The International Monetary Fund has downgraded its forecast for global economic growth in 2015, slicing 0.3 percentage points off its estimate last October. At the same time the International Labour Organisation has warned that unemployment will continue to rise over the next five years.
In an indication of the deepening global downturn, the IMF’s revision was the largest since January 2012 when it cut its forecast for that year to 3.3 percent from 4 percent because of signs of a European recession. The latest downgrade followed a similar revision by the World Bank in its report on global trends issued earlier this month.
The IMF said that while the fall in oil prices would provide a “shot in the arm,” at least for oil-importing countries, this would be “more than offset by negative factors, including investment weakness as adjustment to diminished expectations about medium-term growth continues in many advanced and emerging market economies.”
IMF chief economist Olivier Blanchard said the world economy was facing strong and complex cross currents. While major economies were benefiting from the lower oil prices, many parts of the world were being impacted by lower long-run prospects, resulting in a “strong undertow.”
The IMF revised upwards its forecast for US growth from 3.1 percent to 3.6 percent on the back of an expected boost from cheaper oil. But this was not enough to counter downward revisions for other key areas of the global economy.
Despite the uplift provided by lower oil prices, it revised the forecast for the euro area down from 1.3 percent to 1.2 percent because of “weaker investment prospects” which weighed on the growth outlook.
The fall in oil prices is a two-edged sword, however, and will result in significant contractions in oil exporting countries.
The biggest impact is being felt in Russia which has lost its position as the world’s eighth largest economy. A report by the European Bank for Reconstruction and Development issued this week said the Russian economy would shrink by close to 5 percent this year, with average growth for Eastern Europe and the countries of the former Soviet Union falling into negative territory for the first time since 2009.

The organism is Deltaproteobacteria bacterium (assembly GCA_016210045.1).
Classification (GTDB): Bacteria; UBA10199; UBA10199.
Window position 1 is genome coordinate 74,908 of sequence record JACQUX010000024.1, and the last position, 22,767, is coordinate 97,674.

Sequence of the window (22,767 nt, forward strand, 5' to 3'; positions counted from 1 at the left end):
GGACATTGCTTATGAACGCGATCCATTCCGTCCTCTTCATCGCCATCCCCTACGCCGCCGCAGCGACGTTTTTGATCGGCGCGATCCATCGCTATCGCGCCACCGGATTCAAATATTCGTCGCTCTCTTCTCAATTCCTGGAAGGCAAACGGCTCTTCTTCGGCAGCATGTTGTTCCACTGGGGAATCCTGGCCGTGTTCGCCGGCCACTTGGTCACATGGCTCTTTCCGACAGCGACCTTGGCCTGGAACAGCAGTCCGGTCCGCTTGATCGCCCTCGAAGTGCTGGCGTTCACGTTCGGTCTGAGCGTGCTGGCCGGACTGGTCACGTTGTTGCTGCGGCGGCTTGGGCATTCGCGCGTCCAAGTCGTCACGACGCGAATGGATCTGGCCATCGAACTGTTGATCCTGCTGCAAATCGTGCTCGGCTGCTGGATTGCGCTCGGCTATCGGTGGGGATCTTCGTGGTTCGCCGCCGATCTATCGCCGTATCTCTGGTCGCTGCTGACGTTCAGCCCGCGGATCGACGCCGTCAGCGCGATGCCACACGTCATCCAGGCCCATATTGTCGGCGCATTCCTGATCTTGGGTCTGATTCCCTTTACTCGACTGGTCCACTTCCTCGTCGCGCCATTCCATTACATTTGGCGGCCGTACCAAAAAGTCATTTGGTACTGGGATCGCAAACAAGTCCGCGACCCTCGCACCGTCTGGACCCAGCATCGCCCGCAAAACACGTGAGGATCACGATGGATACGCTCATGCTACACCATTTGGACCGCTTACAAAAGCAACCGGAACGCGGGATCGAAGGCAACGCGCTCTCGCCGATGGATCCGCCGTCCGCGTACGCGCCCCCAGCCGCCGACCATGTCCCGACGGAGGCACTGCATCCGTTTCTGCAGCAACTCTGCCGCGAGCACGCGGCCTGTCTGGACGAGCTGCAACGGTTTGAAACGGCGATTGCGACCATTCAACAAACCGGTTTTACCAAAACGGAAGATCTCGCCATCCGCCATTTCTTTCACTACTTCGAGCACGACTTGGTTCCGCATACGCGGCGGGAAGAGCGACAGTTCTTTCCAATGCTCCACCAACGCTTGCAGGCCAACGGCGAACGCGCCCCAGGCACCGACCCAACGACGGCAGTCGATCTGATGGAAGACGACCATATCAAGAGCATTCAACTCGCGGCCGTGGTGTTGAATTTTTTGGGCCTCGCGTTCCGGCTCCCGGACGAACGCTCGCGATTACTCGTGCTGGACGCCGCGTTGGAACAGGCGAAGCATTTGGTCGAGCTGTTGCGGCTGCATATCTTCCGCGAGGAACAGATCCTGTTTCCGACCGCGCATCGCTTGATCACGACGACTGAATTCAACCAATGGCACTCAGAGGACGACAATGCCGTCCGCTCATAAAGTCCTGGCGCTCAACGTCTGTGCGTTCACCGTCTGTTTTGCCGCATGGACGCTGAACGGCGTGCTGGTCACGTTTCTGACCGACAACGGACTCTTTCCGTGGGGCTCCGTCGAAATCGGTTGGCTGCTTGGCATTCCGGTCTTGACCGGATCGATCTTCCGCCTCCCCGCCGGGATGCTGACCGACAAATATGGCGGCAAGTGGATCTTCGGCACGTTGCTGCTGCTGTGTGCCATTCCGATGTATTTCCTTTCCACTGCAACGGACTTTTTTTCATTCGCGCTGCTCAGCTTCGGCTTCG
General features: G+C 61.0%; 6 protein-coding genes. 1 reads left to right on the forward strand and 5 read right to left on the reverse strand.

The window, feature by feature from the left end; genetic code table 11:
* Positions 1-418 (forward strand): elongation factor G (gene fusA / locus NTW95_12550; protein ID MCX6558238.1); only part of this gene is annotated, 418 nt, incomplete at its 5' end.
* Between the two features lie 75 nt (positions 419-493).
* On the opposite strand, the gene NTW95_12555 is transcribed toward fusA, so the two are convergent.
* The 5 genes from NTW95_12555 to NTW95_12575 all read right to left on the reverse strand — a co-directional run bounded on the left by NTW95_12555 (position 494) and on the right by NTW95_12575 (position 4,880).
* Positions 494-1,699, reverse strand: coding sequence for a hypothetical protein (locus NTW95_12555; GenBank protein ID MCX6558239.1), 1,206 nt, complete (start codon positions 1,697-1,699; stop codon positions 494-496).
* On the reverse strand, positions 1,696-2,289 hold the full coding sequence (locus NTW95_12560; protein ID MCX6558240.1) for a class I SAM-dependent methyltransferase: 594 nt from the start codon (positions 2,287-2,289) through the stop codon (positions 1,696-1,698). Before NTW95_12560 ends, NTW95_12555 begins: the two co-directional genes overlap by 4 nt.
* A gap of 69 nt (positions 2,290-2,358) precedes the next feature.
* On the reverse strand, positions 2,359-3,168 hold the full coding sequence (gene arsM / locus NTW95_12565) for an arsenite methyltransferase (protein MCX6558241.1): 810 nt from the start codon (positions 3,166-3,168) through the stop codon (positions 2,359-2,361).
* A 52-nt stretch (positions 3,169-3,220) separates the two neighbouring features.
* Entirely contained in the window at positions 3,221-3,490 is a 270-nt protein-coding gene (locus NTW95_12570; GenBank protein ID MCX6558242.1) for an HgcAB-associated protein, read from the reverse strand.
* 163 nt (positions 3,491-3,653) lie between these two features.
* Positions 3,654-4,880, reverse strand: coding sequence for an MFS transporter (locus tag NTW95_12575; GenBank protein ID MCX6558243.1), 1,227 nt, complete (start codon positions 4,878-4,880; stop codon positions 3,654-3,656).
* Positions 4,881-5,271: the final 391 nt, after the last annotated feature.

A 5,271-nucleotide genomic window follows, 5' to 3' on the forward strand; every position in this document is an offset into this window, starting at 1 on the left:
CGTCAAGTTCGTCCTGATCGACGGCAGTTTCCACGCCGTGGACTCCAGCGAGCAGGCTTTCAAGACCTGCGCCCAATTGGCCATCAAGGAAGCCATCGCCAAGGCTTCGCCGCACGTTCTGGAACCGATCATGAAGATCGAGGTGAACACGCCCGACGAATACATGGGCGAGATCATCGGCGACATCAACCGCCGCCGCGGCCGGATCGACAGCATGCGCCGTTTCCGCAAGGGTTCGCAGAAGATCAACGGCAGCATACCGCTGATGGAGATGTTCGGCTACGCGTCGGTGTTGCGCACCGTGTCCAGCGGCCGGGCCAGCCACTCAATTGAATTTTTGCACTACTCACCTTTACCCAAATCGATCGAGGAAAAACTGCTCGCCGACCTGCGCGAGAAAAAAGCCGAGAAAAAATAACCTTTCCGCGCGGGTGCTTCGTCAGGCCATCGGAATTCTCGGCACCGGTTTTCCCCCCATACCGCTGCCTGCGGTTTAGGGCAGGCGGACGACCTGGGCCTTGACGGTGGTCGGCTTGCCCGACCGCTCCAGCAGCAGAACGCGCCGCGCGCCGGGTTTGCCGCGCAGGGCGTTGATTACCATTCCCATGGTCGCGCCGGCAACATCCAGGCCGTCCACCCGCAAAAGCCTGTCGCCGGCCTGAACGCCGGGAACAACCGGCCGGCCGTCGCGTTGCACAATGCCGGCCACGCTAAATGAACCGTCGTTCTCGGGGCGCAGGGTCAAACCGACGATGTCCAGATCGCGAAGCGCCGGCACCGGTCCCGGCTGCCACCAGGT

The IMF cut back its forecast for China, predicting that it would grow by 6.8 percent in 2015 down from 7.1 percent last October. Figures issued by the Chinese government yesterday showed that growth had fallen in 2014 to 7.4 percent, its lowest level for 24 years, after recording a 7.7 percent increase in 2013.
Despite predicting a “gradual rebound” for Japan, after the economy slid into recession in the third quarter, the IMF cut its forecast from 0.8 percent to 0.6 percent. In what amounted to an admission that so-called “Abenomics” had failed, Blanchard said “one of the major disappointments of 2014” was the too low growth in Japan, with both private domestic and foreign demand failing to meet expectations.
The IMF also forecast lower growth for Latin America and the Caribbean countries.
The update also pointed to turbulence in financial markets. Risks related to shifts in markets and bouts of volatility were still elevated. “Potential triggers could be surprises in activity in major economies or surprises in the path of monetary policy normalisation in the United States in the context of uneven global expansion.”